There’s been a disturbing trend in the natural health sphere for a while now and I think it’s time to talk about it.
Natural health bloggers (see Wellness Mama and Pronounce Skincare, for example) have been spreading the word about their amazing homemade sunscreens. They make all sorts of claims about the dangers of store-bought sunscreens, which I’m not even going to touch today.
The clean beauty movement has done a fair bit of damage to a lot of good, safe skin care ingredients’ reputations.
If you don’t want to use ‘chemicals’ and ‘nasties’ on your body, that’s your prerogative (I’d like to remind you however that everything is a chemical, so good luck avoiding them).
But what I can’t do is stand idly by as they spread misinformation about the safety of making your own sunscreen at home. There are undeniably glaring holes in their knowledge and logic and its putting them, their families, and their followers at risk.
Let’s dispel the falsehoods surrounding DIY sunscreen and discuss why you should never make it yourself.
SPF must be measured by scientists in clinical trials
Despite what a lot of these self professed ‘wellness’ advocates seem to think, SPF is a formal measurement that cannot be ‘figured out’. You can’t eyeball it, nor even come up with anything vaguely approximating the SPF without legitimate scientific trials and tests.
SPF is measured using volunteers, comparing the time it takes for their skin to burn bare vs. a measured amount of sunscreen under a carefully monitored UV lamp.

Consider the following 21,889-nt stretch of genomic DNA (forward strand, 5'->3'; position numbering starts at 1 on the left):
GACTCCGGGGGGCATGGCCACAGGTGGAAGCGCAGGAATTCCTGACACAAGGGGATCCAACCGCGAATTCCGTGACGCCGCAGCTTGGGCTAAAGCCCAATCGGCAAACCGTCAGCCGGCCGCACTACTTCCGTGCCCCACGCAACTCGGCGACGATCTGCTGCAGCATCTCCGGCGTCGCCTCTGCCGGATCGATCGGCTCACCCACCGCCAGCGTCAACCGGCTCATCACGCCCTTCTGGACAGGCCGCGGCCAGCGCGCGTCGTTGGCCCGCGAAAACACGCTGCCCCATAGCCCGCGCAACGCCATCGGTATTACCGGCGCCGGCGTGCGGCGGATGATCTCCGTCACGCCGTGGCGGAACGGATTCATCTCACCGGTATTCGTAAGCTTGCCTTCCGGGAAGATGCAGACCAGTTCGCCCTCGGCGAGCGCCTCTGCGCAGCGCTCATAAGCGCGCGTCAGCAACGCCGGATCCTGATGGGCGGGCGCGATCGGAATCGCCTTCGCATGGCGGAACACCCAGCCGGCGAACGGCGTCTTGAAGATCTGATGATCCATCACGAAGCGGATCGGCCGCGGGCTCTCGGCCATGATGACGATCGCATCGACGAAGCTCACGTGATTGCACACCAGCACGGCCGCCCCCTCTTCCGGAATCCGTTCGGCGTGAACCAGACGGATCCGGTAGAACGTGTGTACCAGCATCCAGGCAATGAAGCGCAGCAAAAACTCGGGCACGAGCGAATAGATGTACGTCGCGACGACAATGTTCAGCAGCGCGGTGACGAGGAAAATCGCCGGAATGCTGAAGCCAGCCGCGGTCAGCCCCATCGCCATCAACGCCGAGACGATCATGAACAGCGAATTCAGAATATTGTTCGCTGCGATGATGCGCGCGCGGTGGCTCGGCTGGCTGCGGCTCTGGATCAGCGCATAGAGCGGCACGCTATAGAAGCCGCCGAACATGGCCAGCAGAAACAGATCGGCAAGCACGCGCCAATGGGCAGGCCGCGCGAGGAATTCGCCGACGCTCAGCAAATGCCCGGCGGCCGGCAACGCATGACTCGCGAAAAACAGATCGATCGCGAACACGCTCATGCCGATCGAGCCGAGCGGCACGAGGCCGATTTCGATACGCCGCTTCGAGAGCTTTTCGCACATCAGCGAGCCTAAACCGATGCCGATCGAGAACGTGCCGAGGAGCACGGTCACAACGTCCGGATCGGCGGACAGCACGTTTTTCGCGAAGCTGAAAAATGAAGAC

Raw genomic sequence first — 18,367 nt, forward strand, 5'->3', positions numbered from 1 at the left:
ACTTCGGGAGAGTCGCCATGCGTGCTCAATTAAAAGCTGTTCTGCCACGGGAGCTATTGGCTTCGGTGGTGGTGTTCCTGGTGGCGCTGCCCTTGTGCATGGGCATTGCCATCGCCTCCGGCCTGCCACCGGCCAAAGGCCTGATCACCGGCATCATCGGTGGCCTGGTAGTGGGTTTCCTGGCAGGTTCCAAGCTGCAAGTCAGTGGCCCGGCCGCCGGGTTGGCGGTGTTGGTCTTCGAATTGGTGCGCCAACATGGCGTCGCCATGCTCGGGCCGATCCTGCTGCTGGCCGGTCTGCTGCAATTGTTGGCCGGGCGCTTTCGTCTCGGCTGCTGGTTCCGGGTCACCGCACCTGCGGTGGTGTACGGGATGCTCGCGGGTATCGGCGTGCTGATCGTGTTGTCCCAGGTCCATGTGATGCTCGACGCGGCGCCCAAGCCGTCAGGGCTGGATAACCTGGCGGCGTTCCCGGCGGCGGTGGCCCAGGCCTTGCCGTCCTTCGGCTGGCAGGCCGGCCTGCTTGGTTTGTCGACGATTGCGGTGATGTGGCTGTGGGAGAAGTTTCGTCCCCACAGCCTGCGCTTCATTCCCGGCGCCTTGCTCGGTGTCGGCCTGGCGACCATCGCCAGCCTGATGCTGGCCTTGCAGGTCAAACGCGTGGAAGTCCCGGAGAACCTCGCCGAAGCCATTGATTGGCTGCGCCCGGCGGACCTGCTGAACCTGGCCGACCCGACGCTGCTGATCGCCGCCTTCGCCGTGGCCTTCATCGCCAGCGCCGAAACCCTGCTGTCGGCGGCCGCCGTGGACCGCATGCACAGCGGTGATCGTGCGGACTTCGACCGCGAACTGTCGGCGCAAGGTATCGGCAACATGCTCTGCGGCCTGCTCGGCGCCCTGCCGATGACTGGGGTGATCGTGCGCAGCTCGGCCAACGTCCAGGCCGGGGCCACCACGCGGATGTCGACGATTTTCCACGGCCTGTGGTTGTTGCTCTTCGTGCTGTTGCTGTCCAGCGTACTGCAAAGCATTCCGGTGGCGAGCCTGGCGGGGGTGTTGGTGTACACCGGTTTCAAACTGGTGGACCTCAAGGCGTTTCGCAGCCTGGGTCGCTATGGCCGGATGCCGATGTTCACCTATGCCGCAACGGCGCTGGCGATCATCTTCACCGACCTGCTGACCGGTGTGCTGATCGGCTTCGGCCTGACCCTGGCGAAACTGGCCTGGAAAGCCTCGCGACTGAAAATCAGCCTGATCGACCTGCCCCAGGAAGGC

There are so many factors that affect a formulation’s SPF and it’s not just the weight/weight percentage of sunscreen ingredient to cream. People need to stop throwing out the phrase “it’s about an SPF of 35-40” or “it’s definitely at least SPF 20 because it’s 20% zinc oxide”. There’s a reason sunscreen bottles say a specific number on them – because if it’s not specific, it’s no good.
Ingredients do not have the ‘natural SPF’ they claim
Oils like carrot seed oil are often touted – with no research – to contain ‘natural SPF’. This is not true, at least not to the extent they claim. They have very little SPF, no more than many other products do.
The study many of these so-called DIY formulators seem to be referencing on carrot seed oil actually claims that “PRODUCTS containing carrot seed oil have an SPF of 38-40”. This study was in reference to natural sunscreens with this ingredient, NOT the oil itself.
In another study it was found that carrot seed oil clocked in at a dismal SPF of 1.3. Goes to show how much research these people are doing, huh?
An SPF of 7 is not enough
Let’s give them the benefit of the doubt and say that some of their ingredients have some SPF. Even if these so called ‘natural SPFs’ were accurate, those with very dark skins are estimated to have an inbuilt SPF of up to 13.4 as compared to those with light skin. This means that these ingredients (and the end products) probably offer you no more protection than someone with a deep skin tone has. And those people still get skin cancer!